New London Hospital Discusses Potential D-H Affiliation

Newport — The regulatory review of a proposed affiliation between Dartmouth-Hitchcock and New London Hospital could begin as early as next week, moving the two health care providers closer to a partnership they hope will lower costs and better coordinate care for patients in New Hampshire.

Hospital officials said they hope to file their proposal with the state Attorney General’s Office next week, launching a 120-day period during which the state would review the plan and take comments from the public.

If approved, the affiliation would allow the two hospitals to pool some resources, such as sharing billing services and back office functions, as well as expand clinical services and take a more regional approach to caring for patients in the Granite State, hospital officials told an audience of around a dozen people at a public hearing in Newport last night.

The move is aimed at preparing both institutions for a rapidly changing environment for health care, one fraught with uncertainty that is forcing providers to think about more efficient ways of treating patients across a “continuum of care,” said Deanna Howard, vice president of regional development at Dartmouth-Hitchcock.

There is no time to waste in preparing for the new world of health care, she said.

“To get to that new world... we’ve got to get cracking on it,” Howard said. “We think it’s the right thing to do.”

Last night was the second of two public hearings required by the state, with the first held Tuesday in New London. Newport is a key town in New London’s coverage area, accounting for a third of its patient volume. The hospital is expanding a clinic there and the affiliation with Dartmouth-Hitchcock could help New London more easily finance the project, said New London CEO Bruce King.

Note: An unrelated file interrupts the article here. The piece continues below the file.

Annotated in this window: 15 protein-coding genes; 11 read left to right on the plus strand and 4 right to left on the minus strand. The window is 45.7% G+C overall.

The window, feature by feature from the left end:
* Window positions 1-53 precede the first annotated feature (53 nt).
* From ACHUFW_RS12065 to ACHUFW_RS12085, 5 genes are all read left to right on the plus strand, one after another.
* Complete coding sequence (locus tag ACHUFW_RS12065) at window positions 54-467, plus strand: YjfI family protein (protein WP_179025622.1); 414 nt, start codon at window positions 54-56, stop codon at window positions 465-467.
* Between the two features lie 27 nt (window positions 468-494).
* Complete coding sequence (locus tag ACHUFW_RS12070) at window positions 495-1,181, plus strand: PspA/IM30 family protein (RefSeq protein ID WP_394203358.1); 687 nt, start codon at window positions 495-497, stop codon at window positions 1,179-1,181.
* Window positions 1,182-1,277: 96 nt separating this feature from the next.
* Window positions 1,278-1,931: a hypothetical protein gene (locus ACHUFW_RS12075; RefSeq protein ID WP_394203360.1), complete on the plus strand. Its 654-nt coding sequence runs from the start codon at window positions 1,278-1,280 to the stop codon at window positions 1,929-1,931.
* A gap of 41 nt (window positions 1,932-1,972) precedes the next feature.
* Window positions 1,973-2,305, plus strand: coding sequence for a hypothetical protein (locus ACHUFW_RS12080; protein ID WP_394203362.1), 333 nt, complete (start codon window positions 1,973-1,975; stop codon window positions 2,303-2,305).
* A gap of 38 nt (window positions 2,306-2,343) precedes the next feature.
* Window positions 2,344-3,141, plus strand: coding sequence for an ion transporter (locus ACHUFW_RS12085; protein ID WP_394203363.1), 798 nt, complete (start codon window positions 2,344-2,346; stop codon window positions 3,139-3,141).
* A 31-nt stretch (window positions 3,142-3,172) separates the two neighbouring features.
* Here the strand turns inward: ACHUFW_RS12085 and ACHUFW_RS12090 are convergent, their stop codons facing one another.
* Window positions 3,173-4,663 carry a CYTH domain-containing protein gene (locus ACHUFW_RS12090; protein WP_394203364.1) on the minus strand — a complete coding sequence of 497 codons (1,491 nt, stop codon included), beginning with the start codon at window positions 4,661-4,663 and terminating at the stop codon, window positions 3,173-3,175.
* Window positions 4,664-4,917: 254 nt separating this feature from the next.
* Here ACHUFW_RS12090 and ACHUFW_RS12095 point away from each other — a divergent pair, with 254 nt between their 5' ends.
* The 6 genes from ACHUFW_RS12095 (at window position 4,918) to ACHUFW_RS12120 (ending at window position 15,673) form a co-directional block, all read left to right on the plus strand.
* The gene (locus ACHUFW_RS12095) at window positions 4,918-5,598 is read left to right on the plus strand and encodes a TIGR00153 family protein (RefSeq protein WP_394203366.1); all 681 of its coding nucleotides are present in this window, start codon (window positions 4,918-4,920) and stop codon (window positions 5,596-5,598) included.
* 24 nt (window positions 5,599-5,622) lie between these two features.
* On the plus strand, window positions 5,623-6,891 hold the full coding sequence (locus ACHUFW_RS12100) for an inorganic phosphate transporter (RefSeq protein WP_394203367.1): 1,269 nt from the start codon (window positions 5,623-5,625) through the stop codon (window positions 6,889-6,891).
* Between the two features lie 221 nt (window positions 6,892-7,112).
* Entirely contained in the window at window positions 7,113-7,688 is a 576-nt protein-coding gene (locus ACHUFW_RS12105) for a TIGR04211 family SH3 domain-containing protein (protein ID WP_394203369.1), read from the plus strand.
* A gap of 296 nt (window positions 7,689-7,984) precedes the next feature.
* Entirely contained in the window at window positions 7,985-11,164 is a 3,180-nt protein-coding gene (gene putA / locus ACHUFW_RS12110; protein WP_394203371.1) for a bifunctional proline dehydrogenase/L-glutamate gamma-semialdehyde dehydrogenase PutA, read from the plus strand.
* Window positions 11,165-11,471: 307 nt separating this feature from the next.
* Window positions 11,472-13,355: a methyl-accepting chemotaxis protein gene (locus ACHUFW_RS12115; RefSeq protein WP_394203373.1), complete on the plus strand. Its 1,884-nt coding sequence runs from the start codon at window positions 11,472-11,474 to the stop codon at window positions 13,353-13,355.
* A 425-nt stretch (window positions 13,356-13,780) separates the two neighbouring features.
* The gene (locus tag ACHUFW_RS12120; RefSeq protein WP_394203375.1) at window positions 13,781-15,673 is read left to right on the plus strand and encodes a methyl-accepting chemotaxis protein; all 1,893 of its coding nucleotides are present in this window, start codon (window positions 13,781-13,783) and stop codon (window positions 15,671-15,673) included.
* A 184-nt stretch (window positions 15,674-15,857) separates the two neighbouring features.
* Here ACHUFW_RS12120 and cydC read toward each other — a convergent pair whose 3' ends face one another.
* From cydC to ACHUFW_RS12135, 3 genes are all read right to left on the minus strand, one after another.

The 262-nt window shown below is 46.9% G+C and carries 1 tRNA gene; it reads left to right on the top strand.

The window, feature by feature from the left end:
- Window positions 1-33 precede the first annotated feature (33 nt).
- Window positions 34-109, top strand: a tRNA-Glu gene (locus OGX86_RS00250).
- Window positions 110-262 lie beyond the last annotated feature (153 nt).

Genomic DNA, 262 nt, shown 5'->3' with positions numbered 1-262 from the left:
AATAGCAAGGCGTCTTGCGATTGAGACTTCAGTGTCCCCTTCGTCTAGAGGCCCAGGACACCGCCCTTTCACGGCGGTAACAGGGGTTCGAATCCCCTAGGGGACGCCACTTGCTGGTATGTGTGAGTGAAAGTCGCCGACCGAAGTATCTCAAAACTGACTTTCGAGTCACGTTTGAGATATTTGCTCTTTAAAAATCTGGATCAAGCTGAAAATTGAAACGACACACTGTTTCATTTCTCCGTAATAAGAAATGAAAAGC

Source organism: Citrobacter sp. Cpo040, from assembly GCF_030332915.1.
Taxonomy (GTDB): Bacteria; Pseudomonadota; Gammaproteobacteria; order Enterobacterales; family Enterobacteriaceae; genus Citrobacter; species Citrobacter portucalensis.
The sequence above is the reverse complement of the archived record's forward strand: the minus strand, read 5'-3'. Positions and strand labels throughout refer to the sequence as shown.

The next step will be submitting the proposal to the Attorney General’s Office, which will look for anti-trust concerns. Also, because both hospitals are nonprofit organizations, the attorney general’s charitable trust division will get involved to make sure that assets donated to New London stay within the community and don’t get taken over by Dartmouth-Hitchcock.

Hospital officials hope to have the affiliation start July 1, when the new fiscal year begins. Hospital officials hinted that there could be similar partnerships with other institutions in the future.

The proposal is not a merger, Howard said. New London Hospital would remain an independent hospital with its own board and separate financial assets. However, Dartmouth-Hitchcock officials would hold about a third of the seats on New London’s board and be involved in major governance decisions, approve capital and operating budgets, major borrowing and changes in clinical services, among other things.

For New London, the affiliation opens up access to more resources and also helps it prepare for a future that looks increasingly bleak for stand-alone community hospitals, said Anne Holmes, chairwoman of the New London Hospital board.